EL CAJON (CNS) - Authorities Thursday rescued 78 dogs living in drastically unsanitary conditions in a small, filth-ridden home at the foot of Fletcher Hills.
A neighbor reported the unhealthy situation at the house in the 700 block of El Monte Avenue in El Cajon, and police notified the San Diego Humane Society this morning, according to Humane Society officials.
Officers with the animal-welfare agency found 78 small canines, including terrier, Chihuahua and Dachshund mixes, in the modest single-story residence, the floors of which were covered in feces up to a foot deep in places, said Stephen MacKinnon, law enforcement chief for the organization.
The personnel initially were unable to remain in the home for more than a minute or so at a time due to the overpowering reek inside, including that of ammonia from a heavy buildup of urine, MacKinnon said.
Once equipped with respirators, the workers began removing the dogs, most of them young and some still puppies, from the house near Parkway Plaza mall. A veterinary team examined the animals triage-style at the scene before sending them to the Humane Society's Morena-area shelter for further health evaluations.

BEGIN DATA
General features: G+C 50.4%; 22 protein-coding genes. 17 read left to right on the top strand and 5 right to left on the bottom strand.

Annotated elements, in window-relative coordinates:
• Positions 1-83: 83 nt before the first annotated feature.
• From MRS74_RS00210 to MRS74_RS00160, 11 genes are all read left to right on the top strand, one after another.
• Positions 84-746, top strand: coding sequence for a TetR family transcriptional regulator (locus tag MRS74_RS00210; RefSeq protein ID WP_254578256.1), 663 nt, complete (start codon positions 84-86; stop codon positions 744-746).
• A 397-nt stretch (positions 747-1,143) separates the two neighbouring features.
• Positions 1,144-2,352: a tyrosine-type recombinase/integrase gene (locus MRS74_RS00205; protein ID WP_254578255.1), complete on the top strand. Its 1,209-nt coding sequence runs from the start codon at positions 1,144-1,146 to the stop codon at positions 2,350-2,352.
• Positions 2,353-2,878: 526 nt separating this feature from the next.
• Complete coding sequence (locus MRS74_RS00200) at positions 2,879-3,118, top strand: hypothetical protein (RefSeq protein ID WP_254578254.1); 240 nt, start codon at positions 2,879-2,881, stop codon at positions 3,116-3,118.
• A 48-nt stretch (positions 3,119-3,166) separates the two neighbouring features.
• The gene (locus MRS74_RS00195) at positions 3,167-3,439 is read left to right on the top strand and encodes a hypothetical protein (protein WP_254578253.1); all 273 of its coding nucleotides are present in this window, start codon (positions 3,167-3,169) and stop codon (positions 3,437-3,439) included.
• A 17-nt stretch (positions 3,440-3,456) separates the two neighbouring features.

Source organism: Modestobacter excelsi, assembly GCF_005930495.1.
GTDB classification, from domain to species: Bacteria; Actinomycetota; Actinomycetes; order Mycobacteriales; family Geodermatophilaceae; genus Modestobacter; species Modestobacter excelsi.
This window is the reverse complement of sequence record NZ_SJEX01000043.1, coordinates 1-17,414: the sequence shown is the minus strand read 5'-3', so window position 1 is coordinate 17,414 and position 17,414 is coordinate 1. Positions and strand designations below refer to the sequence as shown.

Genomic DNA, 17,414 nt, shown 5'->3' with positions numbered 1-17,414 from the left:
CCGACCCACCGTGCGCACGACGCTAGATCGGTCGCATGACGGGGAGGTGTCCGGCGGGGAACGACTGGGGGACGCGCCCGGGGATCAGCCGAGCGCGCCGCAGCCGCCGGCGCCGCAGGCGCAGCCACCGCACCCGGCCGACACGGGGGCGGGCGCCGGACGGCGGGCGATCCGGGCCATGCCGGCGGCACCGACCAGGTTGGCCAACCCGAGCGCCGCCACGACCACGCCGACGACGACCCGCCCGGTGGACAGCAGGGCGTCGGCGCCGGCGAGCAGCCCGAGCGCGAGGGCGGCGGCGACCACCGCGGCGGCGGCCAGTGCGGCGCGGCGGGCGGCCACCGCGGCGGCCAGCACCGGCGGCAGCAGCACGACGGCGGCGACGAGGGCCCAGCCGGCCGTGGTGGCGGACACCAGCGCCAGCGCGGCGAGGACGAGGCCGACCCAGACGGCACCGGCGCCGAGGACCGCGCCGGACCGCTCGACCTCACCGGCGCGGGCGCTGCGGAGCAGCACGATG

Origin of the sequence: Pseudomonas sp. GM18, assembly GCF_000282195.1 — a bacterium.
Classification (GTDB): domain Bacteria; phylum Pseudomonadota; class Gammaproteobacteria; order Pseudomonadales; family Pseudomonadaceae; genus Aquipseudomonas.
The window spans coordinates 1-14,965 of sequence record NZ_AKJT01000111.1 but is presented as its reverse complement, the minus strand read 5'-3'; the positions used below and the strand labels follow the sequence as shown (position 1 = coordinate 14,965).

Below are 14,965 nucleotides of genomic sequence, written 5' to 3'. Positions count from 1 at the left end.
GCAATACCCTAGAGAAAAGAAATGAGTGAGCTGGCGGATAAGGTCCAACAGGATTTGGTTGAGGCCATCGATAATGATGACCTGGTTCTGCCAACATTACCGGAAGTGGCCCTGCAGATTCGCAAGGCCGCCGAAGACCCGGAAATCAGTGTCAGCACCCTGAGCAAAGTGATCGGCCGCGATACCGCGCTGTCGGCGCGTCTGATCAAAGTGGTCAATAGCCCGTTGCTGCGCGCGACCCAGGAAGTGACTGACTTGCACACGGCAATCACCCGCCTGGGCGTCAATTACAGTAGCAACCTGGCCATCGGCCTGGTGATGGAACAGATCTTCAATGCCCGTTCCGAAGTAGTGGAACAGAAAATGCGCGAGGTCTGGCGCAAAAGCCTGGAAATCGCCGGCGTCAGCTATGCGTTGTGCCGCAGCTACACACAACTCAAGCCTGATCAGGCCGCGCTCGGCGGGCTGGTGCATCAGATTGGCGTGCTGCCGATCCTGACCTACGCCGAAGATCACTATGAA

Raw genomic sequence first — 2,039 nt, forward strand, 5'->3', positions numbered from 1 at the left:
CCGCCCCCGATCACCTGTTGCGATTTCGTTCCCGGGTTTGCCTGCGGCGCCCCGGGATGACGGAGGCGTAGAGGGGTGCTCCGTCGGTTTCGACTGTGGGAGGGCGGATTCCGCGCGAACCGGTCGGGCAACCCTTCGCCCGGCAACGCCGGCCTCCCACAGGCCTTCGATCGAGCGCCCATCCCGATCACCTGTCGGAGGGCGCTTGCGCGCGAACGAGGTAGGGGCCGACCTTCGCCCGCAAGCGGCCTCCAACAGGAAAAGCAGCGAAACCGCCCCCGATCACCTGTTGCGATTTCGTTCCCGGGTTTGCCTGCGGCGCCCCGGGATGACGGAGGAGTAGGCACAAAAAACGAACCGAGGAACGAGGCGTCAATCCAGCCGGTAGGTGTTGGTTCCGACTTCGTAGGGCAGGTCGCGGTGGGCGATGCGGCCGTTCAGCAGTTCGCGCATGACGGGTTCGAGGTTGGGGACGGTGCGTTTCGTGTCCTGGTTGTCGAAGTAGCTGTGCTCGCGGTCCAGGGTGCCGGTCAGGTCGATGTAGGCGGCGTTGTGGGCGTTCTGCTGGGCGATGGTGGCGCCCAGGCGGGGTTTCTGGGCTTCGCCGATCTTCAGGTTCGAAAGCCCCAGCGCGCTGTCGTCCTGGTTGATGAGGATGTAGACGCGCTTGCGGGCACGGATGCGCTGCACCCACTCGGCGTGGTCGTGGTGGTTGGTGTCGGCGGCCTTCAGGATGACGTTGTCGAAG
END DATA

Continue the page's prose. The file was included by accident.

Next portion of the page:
The dogs all appeared to be well-fed, and none seemed to be in dire shape, according to MacKinnon. Some, however, showed signs of possible skin and respiratory ailments, he said.
The resident who had hoarded the animals was cooperative with authorities. He told them he had gradually gotten carried away with collecting dogs and wound up overwhelmed by the task of caring for the pack while increasingly distracted by personal problems, MacKinnon said.
The man, whose name was not released, told officials he was interested in eventually reclaiming a few of his pets, if possible. To do so, he would have to apply for adoption and undergo a strict approval process, including an evaluation of the environment in which the dogs would live, according to the Humane Society.
The home was declared uninhabitable and likely will have to be demolished due to the extent of the contamination, which likely permeated the structure itself, MacKinnon said.